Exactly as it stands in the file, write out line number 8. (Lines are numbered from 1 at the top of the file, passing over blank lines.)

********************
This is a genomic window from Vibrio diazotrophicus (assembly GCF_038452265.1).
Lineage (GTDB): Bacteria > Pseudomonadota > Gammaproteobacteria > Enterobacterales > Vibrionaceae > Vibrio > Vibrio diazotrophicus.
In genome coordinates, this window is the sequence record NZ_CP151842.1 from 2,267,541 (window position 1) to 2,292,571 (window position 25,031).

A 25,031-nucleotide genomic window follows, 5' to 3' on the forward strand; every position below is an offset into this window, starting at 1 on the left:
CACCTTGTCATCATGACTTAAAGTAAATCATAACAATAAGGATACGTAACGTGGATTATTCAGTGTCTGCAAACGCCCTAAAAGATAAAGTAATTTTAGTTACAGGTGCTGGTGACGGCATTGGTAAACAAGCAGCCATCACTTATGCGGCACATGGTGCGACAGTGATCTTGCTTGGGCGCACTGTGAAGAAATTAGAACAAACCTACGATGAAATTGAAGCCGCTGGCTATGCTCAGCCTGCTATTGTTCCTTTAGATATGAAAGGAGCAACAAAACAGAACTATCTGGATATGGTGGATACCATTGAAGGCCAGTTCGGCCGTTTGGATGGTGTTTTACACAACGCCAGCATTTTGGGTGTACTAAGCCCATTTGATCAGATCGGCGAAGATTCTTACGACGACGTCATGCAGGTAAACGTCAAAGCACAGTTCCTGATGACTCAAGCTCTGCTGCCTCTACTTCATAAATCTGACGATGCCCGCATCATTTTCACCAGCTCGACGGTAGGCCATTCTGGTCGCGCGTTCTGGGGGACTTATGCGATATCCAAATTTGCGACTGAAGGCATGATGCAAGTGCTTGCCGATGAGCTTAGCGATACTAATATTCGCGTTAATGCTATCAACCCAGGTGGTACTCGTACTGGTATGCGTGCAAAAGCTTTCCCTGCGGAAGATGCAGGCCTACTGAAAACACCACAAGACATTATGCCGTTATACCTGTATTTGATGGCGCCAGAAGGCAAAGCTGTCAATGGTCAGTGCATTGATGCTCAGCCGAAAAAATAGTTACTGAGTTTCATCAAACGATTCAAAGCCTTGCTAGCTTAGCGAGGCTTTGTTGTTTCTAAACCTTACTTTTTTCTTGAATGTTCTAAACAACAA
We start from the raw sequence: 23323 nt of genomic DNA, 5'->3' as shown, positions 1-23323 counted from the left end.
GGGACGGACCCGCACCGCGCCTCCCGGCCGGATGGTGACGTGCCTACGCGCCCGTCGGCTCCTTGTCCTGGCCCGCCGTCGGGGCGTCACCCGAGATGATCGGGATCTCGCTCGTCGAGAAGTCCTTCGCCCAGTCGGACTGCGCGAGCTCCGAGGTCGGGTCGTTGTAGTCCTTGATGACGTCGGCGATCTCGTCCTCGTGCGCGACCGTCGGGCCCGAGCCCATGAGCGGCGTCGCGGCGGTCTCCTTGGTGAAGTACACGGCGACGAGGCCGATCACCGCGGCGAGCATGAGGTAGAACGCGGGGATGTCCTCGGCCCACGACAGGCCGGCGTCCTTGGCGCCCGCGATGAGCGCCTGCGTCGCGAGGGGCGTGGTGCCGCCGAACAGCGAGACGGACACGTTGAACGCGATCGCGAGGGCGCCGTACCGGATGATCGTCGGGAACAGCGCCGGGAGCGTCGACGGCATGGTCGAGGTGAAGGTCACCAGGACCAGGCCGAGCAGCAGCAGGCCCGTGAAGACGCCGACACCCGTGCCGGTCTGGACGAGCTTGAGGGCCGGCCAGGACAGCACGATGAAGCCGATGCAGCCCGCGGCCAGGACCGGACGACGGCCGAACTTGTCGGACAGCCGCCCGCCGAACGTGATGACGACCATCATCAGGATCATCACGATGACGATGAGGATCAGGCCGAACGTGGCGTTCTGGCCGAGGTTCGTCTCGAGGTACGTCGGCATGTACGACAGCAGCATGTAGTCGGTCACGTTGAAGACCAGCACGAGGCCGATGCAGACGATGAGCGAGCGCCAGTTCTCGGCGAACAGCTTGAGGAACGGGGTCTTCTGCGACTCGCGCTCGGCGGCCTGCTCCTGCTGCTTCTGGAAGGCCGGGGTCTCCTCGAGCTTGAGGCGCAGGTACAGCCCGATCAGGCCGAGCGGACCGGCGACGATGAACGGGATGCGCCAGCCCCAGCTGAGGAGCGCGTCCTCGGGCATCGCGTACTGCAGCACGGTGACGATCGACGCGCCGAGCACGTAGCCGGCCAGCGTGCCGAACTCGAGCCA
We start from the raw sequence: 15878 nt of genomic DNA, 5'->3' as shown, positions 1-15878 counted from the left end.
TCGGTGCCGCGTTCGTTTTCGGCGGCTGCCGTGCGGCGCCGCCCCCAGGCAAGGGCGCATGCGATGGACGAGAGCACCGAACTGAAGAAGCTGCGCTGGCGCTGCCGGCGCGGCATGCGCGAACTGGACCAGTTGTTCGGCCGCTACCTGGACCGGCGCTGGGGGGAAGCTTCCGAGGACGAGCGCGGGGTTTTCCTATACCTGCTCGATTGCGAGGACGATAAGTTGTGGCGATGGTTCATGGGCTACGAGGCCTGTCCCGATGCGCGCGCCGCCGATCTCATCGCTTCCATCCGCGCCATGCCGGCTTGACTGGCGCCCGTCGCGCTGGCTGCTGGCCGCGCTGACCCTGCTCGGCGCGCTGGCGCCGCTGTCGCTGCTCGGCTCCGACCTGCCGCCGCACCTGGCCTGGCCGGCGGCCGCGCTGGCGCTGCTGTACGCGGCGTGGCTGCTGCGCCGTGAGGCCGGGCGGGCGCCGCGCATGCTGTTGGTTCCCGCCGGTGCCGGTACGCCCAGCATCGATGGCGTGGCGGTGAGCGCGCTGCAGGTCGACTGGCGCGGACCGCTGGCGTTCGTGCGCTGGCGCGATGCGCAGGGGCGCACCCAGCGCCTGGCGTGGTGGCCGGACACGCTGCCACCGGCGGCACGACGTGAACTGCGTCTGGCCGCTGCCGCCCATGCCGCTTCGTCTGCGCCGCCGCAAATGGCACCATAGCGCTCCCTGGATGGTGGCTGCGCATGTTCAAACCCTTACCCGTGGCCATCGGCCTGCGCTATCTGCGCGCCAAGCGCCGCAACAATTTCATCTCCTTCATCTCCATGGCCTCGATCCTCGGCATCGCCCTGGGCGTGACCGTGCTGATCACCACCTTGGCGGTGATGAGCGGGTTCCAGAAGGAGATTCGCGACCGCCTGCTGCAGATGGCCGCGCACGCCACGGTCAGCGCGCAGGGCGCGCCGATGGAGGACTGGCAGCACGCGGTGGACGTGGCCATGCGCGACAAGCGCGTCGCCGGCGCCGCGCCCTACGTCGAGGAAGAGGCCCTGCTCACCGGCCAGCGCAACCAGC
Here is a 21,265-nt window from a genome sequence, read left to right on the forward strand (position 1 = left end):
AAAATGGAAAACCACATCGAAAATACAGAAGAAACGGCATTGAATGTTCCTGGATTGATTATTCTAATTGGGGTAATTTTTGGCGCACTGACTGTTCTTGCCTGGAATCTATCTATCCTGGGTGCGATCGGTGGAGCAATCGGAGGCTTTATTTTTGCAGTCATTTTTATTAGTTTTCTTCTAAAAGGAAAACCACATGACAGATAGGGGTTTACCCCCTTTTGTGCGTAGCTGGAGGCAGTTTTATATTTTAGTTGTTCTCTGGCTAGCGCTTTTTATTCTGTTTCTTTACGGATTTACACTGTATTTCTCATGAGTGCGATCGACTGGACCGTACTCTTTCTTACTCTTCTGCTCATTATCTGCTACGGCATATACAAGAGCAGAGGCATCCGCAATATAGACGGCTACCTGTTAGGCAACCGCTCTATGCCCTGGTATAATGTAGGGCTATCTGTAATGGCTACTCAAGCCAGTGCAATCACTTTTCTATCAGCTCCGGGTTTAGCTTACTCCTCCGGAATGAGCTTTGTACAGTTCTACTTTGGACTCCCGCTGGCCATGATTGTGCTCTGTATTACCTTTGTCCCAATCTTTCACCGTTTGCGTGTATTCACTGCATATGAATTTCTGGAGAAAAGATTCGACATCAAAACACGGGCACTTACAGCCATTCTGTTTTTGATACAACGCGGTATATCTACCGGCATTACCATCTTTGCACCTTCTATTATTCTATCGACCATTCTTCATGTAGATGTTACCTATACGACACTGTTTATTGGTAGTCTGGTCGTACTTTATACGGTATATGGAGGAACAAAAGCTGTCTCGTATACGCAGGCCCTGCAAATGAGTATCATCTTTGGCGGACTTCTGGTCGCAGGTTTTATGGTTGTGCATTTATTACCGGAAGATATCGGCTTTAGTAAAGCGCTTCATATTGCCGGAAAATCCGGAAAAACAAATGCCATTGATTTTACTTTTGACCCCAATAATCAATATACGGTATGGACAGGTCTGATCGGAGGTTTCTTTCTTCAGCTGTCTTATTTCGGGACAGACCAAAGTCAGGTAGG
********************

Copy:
We start from the raw sequence: 15878 nt of genomic DNA, 5'->3' as shown, positions 1-15878 counted from the left end.